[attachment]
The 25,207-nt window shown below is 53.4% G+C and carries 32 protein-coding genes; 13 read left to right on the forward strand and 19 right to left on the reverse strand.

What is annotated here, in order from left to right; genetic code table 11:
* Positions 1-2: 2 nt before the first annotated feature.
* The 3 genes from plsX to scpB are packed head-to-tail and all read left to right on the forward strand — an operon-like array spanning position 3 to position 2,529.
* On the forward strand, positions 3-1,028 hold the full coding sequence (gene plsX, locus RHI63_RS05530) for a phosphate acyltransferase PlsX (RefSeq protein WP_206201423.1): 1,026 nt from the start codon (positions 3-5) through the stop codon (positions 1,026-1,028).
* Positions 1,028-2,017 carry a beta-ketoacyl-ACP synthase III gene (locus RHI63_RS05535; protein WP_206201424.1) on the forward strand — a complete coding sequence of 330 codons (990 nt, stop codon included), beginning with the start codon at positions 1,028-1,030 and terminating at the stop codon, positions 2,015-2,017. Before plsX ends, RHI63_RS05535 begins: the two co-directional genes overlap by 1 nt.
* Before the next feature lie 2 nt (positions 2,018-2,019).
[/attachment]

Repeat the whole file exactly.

The 25,207-nt window shown below is 53.4% G+C and carries 32 protein-coding genes; 13 read left to right on the forward strand and 19 right to left on the reverse strand.

What is annotated here, in order from left to right; genetic code table 11:
* Positions 1-2: 2 nt before the first annotated feature.
* The 3 genes from plsX to scpB are packed head-to-tail and all read left to right on the forward strand — an operon-like array spanning position 3 to position 2,529.
* On the forward strand, positions 3-1,028 hold the full coding sequence (gene plsX, locus RHI63_RS05530) for a phosphate acyltransferase PlsX (RefSeq protein WP_206201423.1): 1,026 nt from the start codon (positions 3-5) through the stop codon (positions 1,026-1,028).
* Positions 1,028-2,017 carry a beta-ketoacyl-ACP synthase III gene (locus RHI63_RS05535; protein WP_206201424.1) on the forward strand — a complete coding sequence of 330 codons (990 nt, stop codon included), beginning with the start codon at positions 1,028-1,030 and terminating at the stop codon, positions 2,015-2,017. Before plsX ends, RHI63_RS05535 begins: the two co-directional genes overlap by 1 nt.
* Before the next feature lie 2 nt (positions 2,018-2,019).